US hammer thrower Gwen Berry co-signed an open letter to high-ranking International Olympic Committee (IOC) members, calling for amendments to the IOC rule that threatens to punish athletes for protesting or demonstrating on medal podiums at the 2020 Tokyo Olympics.
Berry signed the letter along with famed former US sprinters Tommie Smith and John Carlos, who raised gloved fists on the podium during the medal ceremony at the 1968 Olympics. They are among more than 150 other athletes, human rights and social justice experts and sports organizations, who have also signed the letter.
The 32-year-old is slated to begin her Olympic competition on July 31.
Berry drew much attention when she refused to face the American flag as the National Anthem played at June’s US Olympic Track and Field trials.
The letter calls upon the IOC to “refrain from imposing sanctions on athletes protesting and demonstrating in accordance with internationally-recognized human rights frameworks … in any Olympic/Paralympic sites, venues or other areas – including the podium."
Days ahead of her first appearance at the Summer Games, Berry tweeted her support of the petition, saying: “We need to take STAND.”
After a 10-month consultation process with more than 3,500 athletes, who represent 185 different national olympic committees, and all 41 Olympic Sports, the IOC decided to uphold the rule that bans protests in April.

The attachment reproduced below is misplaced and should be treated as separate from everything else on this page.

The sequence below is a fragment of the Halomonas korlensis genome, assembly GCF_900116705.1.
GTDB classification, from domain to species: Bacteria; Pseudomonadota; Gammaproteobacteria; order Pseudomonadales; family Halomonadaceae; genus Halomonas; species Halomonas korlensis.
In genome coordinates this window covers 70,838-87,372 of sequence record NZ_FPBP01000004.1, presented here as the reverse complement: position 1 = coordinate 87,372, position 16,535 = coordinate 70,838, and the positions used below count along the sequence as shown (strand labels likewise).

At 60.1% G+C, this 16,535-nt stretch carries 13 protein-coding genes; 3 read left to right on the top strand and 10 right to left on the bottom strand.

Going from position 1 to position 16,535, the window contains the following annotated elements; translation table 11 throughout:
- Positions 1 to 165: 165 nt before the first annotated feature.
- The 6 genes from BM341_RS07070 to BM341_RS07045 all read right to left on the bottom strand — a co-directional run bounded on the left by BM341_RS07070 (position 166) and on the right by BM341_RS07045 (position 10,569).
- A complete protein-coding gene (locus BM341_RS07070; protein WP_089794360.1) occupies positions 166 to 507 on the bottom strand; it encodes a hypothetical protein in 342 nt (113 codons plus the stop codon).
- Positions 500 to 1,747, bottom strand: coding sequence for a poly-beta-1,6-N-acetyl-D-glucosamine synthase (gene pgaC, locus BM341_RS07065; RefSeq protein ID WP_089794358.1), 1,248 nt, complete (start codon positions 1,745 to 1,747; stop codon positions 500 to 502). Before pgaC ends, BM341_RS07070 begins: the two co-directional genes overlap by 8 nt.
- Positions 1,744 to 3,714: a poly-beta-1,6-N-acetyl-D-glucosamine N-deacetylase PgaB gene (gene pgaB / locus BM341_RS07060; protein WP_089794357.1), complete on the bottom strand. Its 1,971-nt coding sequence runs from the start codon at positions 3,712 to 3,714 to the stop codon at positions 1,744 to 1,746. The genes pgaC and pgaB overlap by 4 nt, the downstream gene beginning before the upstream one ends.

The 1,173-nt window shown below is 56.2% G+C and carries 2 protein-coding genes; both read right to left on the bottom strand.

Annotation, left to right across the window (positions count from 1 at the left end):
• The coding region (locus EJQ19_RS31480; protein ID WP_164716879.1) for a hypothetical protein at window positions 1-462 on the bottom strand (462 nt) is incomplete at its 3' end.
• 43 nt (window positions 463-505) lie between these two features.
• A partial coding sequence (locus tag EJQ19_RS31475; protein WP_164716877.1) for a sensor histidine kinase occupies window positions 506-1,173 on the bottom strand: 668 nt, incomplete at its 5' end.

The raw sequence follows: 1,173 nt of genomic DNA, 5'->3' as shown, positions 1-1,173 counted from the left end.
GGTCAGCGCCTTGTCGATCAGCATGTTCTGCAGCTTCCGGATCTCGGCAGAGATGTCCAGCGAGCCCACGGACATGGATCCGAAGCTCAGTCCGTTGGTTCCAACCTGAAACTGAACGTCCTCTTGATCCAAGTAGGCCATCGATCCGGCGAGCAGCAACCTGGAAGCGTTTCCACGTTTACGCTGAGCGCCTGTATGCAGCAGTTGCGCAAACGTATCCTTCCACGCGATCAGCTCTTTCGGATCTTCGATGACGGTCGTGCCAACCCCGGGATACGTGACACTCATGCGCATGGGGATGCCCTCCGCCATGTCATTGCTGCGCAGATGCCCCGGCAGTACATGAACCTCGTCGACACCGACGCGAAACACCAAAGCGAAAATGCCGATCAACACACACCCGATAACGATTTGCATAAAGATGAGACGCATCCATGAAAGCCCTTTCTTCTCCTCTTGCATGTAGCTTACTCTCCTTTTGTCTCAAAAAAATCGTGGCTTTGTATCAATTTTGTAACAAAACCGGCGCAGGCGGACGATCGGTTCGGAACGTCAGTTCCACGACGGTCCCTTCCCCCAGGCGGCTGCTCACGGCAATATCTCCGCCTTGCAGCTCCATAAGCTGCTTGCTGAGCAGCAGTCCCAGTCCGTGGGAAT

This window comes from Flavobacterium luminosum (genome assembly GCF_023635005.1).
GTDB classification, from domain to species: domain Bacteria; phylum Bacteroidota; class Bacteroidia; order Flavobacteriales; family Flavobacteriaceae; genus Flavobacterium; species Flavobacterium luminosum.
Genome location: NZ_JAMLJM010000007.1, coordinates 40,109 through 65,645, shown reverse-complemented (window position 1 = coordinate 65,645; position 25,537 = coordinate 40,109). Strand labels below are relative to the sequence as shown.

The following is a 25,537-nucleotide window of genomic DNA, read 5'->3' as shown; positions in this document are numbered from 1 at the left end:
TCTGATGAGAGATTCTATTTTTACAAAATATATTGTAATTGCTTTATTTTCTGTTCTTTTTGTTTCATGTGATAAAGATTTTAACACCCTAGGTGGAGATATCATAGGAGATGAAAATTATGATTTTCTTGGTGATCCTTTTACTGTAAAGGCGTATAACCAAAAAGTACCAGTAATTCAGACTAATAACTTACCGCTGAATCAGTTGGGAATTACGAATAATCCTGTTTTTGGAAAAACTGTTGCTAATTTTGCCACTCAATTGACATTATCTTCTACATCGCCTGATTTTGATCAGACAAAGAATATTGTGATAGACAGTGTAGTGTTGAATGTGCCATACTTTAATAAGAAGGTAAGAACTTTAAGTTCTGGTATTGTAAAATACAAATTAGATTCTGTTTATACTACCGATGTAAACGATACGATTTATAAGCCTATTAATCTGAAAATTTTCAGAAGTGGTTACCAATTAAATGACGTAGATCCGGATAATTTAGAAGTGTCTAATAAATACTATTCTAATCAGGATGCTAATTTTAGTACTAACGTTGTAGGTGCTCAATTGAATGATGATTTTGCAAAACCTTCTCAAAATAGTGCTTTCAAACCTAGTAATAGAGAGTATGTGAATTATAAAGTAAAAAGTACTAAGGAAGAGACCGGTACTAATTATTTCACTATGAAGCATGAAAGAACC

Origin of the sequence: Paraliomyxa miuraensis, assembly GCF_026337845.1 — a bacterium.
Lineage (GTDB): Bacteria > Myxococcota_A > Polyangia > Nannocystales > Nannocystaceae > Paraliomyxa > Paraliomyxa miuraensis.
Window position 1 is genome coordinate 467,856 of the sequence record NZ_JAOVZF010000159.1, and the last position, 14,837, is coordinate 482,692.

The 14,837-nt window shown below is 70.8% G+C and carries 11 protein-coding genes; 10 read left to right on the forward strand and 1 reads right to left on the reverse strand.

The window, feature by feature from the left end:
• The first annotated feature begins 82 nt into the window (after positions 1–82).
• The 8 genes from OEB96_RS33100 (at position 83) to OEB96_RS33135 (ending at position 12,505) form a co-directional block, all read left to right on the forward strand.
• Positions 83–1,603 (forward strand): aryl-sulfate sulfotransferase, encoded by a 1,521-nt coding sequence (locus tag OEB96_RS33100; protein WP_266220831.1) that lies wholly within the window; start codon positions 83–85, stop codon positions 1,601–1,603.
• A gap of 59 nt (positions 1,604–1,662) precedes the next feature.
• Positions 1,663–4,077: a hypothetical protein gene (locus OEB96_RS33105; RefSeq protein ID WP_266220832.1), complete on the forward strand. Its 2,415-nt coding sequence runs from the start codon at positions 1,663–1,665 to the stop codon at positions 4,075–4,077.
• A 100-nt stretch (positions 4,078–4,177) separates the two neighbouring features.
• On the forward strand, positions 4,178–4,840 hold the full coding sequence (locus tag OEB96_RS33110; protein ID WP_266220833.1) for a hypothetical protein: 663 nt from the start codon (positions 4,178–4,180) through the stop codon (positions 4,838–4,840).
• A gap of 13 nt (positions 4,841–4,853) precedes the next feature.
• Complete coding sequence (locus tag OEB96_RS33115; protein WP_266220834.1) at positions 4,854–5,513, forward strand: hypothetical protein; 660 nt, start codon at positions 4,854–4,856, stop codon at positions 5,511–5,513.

However, on July 2, the IOC amended the rule and loosened previous guidelines, allowing athletes to express their views in mixed zones, press conferences, during interviews, as well as prior to the start of competition.
While offering appreciation for the strides the IOC made in promoting athlete expression, the open letter claims the changes made do not “reflect a commitment to freedom of expression as a fundamental human right nor to racial and social justice in global sport.”
The letter added:
“We believe the global sport community is at a turning point in matters of racial and social justice, and we call on you as leaders in the Olympic and Paralympic Movements to make a stronger commitment to human rights, racial/social justice, and social inclusion.”
CNN has reached out to the IOC for comment on the group’s request for policy change and full freedom of expression.